From Title IX to the WNBA, female athletes worked at equality for years.
While flagship sports such as football and men’s basketball might bring in the most money, Big Ten Network officials are looking to give equal coverage to sports that have not enjoyed years of attention.
Three years from now, the network plans to televise the same number of men’s and women’s sporting events.
The Gopher women’s basketball team is set to start its season tonight at Williams Arena and head coach Pam Borton said equal coverage can only benefit women’s basketball.
“It’s outstanding for them to be covering at least 50 games of women’s basketball,” she said. “There’s not another conference in the country where this many women’s basketball games are on national TV.”
While their game tonight will not be carried by the network, the Gopher women will perform for a national audience in 10 games this season.
“It’s a huge advantage for us to get more national exposure,” Borton said. “It’s just another step in the right direction for our program.”
Aside from exposure, Borton said increased coverage will be an advantage to recruiting as well.
“Kids from New Jersey Ö Colorado Ö California that come to Minnesota, their families and friends can watch them play,” she said.
Gopher junior guard Emily Fox said she agreed the network’s plan will benefit women’s basketball and the Gopher women’s program in general.
“The women’s game is changing and we have a lot to show the world,” she said. “I know some of our games have been on TV, but the goal is to have all of them on TV.”
Currently the network features roughly 230 men’s athletic events and 170 women’s events, but the upcoming years will see a gradual move toward equality, said Mark Silverman, Big Ten Network president.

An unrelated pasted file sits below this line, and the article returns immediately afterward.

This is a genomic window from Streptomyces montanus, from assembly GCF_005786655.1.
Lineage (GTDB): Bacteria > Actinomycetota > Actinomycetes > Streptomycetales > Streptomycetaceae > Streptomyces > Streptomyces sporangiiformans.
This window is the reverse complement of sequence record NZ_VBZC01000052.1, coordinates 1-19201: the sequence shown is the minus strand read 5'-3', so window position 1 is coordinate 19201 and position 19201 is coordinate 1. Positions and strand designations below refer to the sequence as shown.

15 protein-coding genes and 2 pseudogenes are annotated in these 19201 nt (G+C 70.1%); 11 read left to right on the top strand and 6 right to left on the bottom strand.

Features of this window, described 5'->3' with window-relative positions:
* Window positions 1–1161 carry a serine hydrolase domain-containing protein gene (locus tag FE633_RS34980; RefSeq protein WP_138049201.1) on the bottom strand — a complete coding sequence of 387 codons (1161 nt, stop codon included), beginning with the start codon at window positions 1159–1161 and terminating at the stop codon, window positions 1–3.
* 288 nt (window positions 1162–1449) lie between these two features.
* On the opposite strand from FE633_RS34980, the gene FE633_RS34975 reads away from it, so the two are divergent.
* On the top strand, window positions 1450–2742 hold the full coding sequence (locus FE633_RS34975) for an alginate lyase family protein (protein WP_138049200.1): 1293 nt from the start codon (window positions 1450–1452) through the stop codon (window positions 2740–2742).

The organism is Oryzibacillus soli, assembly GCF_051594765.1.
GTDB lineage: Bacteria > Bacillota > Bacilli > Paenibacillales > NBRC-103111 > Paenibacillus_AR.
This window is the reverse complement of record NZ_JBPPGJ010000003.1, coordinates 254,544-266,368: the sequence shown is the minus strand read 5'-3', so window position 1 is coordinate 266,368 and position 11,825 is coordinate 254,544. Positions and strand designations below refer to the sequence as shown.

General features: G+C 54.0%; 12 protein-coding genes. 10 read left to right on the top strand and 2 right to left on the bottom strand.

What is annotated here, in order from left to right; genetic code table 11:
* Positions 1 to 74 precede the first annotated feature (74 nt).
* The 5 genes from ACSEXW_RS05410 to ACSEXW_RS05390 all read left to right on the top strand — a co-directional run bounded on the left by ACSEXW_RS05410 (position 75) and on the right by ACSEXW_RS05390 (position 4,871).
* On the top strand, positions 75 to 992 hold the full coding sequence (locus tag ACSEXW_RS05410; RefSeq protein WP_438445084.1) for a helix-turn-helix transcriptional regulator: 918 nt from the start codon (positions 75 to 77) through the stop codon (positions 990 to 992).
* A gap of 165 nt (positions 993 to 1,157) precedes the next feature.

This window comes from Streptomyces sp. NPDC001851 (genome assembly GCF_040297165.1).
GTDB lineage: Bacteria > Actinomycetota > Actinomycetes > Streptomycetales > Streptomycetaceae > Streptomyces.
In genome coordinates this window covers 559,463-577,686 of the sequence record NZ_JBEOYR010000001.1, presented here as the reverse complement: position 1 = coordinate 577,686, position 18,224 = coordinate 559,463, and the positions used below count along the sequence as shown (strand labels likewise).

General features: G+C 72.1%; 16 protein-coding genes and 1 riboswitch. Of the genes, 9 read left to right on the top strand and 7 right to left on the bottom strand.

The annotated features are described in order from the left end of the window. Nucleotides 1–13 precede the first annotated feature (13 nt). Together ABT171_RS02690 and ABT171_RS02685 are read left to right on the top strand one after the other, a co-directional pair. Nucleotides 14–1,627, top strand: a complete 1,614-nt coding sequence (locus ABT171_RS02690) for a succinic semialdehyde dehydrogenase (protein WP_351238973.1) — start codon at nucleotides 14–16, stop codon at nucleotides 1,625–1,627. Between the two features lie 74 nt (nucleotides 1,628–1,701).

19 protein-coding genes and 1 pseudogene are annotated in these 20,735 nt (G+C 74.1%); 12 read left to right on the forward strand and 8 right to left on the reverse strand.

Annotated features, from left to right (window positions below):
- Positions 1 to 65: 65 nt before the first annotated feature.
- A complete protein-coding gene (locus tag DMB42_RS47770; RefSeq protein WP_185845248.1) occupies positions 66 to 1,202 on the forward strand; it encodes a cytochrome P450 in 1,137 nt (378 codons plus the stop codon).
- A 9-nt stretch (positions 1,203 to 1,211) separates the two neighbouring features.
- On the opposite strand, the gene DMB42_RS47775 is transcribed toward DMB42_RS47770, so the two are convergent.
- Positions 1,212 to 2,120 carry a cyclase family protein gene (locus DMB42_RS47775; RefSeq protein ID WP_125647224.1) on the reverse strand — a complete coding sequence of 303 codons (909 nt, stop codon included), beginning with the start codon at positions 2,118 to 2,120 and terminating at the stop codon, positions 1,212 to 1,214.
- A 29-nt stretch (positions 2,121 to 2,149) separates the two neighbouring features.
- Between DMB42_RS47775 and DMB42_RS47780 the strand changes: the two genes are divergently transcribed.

“(When) you represent what the Big Ten is, it’s a lot more than putting some games on the air,” he said. “As there’s equality in terms of their athletics department, the goal is to have equality in the games on the air.”
While female athletes have struggled for years to gain the notoriety and attention of their male counterparts, Silverman said he doesn’t expect women’s sports to compete with high-profile sports.
“The numbers obviously aren’t going to be jumping off the charts, but that’s OK,” he said. “By exposing more people to this kind of programming, it’s the right thing to do.”
While advertising revenue for women’s events could be an issue, Silverman said the equality in coverage will open the door for companies to reach a different audience.
The nature of the Big Ten Network, Silverman added, lends itself to moving toward equality.
“By taking on this responsibility, it shows people that this is not a typical network,” he said. “You have a broader list of responsibilities than just putting the highest rating product on the air.”
Aside from women’s basketball, Tom Wistrcill, senior associate athletics director, said the network will allow for other sports at the University to gain exposure.
“We’ve had tremendous success in our women’s athletics programs,” he said. “A lot of them have not received the media coverage that we think they’re due.”
The equality in coverage will provide a platform to female athletes who, in the past, struggled to get exposure, journalism senior Hayley Webster said.
The coverage could also come along with financial gains for the University, Webster said.
“They’ll probably be looking for alumni dollars,” she said. “There are lots of successful female athletes from the ‘U’ in hockey and volleyball.”
While equality in coverage will be an immediate benefit for current female athletes, Webster said exposure could also motivate the next generation of female athletes.
“People in high school and middle school that want to play at the collegiate level, they’ll have someone to look up to,” she said. “They can see people from their high schools that made it to the Big Ten level; they can watch them, be like them and idolize them.”